National Fisherman

Although commercial fisherman Thomas Battice has been sent to prison, his trap nets in Lake Michigan can't just be pulled out by anyone who wants them out.

The Little River Band of Ottawa Indians, which licensed Battice, did what it could to start the process for removing Battice's nets this week, though, and said in a press release Friday that the nets would eventually be retrieved.

Cpl. Steve Huff, a commercial fish specialist with the Michigan Department of Natural Resources' Wildlife Resource Protection Section, joined Little River Band of Ottawa Indians conservation officers aboard the tribe's 32-foot Safeboat on Friday afternoon to mark Battice's nets as unattended, part of the process that would let the tribe eventually remove the nets.

Huff said the process for having nets retrieved is governed by a federal court order so it is important that it be followed to the letter. Huff said the first step in the process, which he joined LRBOI officers for on Friday, is to mark nets as unattended. Once they are tagged as unattended, they can be removed after a certain period of time.

Huff said Battice's nets are not in disrepair and, being trap nets instead of gill nets, they won't collect and kill fish as long as they are maintained.

"Right now, they're not in violation," Huff said.

Once the nets are tagged as unattended for four days, then the tribe can start to take action, Huff said.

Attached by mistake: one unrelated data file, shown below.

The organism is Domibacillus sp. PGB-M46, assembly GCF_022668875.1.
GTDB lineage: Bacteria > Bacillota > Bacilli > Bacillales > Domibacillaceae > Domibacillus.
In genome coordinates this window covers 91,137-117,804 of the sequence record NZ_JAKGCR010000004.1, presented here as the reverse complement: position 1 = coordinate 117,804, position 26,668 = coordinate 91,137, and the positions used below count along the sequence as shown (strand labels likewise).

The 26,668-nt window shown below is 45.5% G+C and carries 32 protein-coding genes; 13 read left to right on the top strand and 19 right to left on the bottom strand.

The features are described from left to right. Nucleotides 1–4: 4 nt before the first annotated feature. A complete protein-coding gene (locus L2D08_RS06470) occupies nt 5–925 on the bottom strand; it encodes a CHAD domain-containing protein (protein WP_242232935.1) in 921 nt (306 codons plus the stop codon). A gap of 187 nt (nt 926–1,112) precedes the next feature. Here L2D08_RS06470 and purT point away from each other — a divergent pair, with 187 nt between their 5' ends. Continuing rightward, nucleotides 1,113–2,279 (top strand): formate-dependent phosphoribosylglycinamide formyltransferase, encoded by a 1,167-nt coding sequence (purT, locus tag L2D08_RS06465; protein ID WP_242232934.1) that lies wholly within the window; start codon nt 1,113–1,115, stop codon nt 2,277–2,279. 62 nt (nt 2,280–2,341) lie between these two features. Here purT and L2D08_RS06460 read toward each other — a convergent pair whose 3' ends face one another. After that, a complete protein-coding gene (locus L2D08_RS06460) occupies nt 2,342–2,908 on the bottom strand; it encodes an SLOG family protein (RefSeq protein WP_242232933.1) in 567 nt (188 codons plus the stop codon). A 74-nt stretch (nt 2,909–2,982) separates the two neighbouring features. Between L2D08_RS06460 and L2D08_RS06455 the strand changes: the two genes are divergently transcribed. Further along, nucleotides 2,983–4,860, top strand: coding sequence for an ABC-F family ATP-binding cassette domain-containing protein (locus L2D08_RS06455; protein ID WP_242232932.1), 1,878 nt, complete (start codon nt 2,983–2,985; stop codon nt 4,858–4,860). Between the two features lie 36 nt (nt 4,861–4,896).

"After they meet the definition of 'abandoned,' according to the (Chippewa Ottawa Resource Authority) code, they can be pulled," Huff said.

Read the full story at the Ludington Daily News>>

Inside the Industry

Abe Williams, who was elected to the Bristol Bay Regional Seafood Development Association board last spring, has been selected as the new president as of September.

Williams fishes the F/V Crimson Fury, and is president of Nuna Resources, a nonprofit that supports sustainable resource development in rural Alaska, including fighting for an international solution to issues raised by the proposed Pebble Mine project.


The Harte Research Institute for Gulf of Mexico Studies at Texas A&M University-Corpus Christi is teaming up with leading shark-tracking nonprofit Ocearch to build the most extensive shark-tagging program in the Gulf of Mexico region.

In October, Ocearch is bringing its unique research vessel, the M/V Ocearch, to the gulf for a multi-species study to generate previously unattainable data on critical shark species, including hammerhead, tiger and mako sharks.

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